My PsA Journey
I started experiencing symptoms when I was 25. First, it was a dull pain in my feet, then my ankles. A month later, I started feeling a similar pain in my knee, then in my lower back, and then my hands.
As an athlete who had a tendency to overdo it, I thought it was from running too much. I stopped all forms of exercise, and yet my symptoms only got worse. What began as minor aches turned into a deep, throbbing pain, so much so that it would wake me up at night, making it difficult to sleep. As a teacher, soccer player, and New Yorker, it disrupted my way of living. I went to doctor after doctor who shrugged their shoulders and told me I just needed to "rest." Still trying to find solutions, I made appointments with chiropractors and multiple physical therapists, but nothing seemed to help.
Rare diseases run in my family
It was only when I spoke with my brother, who was diagnosed with rheumatoid arthritis and Sjogren's disease in his early 20s, that I started to consider that what I was experiencing could be something rheumatological. I connected with my cousin who was diagnosed with celiac-induced arthritis in her early 20s. Also, I’d had experience with rare diseases with my mother, who passed away from Creutzfeld Jakob’s disease, a fatal brain disease that affects 1 in every 2 million people. I had watched my mom and my dad fight for a diagnosis until the very end. As I began my research into my brother’s disease, I learned that autoimmune conditions are often genetically linked.
"I’ve never heard of arthritis that started in the feet"
While doctors’ tendency to "normalize" might be a method to try to dispel worry, this response can delegitimize very real symptoms of pain. A patient in pain is already coming in from a place where they are not 100 percent because of whatever is causing their symptoms. Medical gaslighting will only make them feel worse about seeking treatment, which is the exact opposite of how you want to treat autoimmune arthritis.
One night, my pain was so bad that I visited urgent care. I was treated by a doctor who herself had an autoimmune disease. "This is not normal," she told me and went on to share her story about finding a diagnosis. She urged me to see another rheumatologist as soon as possible.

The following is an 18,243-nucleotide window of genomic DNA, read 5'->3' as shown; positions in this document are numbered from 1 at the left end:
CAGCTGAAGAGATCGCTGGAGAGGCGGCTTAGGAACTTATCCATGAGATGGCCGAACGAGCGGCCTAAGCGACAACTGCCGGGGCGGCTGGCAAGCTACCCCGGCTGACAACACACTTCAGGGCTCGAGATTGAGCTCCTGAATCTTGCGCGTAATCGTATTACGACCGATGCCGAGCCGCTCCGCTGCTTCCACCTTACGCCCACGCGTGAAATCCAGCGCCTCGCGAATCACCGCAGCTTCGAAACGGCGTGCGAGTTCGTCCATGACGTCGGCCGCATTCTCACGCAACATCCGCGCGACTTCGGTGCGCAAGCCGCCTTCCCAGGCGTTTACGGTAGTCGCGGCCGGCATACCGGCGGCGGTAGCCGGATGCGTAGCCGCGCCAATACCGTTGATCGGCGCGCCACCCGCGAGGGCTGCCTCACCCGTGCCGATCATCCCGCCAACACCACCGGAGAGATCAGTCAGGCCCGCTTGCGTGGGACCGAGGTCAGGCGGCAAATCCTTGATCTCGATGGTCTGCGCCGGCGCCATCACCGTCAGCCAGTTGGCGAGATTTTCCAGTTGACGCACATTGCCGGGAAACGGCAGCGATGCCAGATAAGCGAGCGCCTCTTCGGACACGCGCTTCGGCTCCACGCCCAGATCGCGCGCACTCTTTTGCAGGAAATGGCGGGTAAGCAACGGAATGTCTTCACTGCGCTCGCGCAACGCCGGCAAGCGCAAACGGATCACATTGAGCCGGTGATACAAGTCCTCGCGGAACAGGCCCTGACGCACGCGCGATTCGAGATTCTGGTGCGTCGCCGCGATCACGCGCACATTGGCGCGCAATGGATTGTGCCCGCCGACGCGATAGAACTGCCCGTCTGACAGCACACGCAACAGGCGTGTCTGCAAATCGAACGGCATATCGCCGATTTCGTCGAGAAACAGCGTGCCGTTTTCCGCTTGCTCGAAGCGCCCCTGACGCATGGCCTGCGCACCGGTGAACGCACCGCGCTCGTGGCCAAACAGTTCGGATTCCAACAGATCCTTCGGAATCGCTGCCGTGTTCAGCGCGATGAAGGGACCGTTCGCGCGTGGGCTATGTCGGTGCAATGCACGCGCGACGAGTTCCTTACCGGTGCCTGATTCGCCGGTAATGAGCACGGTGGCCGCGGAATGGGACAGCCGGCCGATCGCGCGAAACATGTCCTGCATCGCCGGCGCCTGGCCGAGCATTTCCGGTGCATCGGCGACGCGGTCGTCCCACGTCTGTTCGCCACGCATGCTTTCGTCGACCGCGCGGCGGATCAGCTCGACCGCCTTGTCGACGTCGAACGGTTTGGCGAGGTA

You are the expert on your own body
I cannot emphasize enough how much your experience matters. I had doctor after doctor seek to "normalize" the symptoms of my disease, instead of trying to find thoughtful ways to treat me. It wasn’t until I sobbed at the doctor to take an x-ray of my spine that I was able to move from x-ray to MRI, to a diagnosis of psoriatic arthritis by November 2021.
Connect with others
The reality is that unless someone else has autoimmune arthritis, it is difficult for them to understand precisely what you’re going through. Connecting with my brother about doctors, medications, and symptoms helped me fight for diagnosis and treatment. I have also found comfort in following Spoonie accounts on social media with relatable and humorous chronic illness content, with a particular appreciation towards unempathetic doctors.
A path towards accepting the unknown
I am on my fourth biologic, and I am not in remission yet, which means I am stuck in a weird limbo of not knowing when, or if, I’ll get back to the place I was before I started experiencing symptoms. I know that some days are harder than others – those are the days when I’m in too much pain to do much of anything and try to be extra gentle with myself – by curling up with a good book, a silly tv show, or writing. And some days – when my pain is at a 2-3- are awesome, and I feel like the city is my oyster.
When I initially got my diagnosis, I thought I would be able to start treatment and essentially be "cured." As an incurable chronic illness, this was not a realistic expectation. Nonetheless, it’s hard to not get angry at my body, a body that once played college soccer, ran half marathons, and danced til 2 am. But I am trying to work towards acceptance – that this is the body that I have, that got me to this place, and that wakes up each day to face a life-long battle against arthritis.
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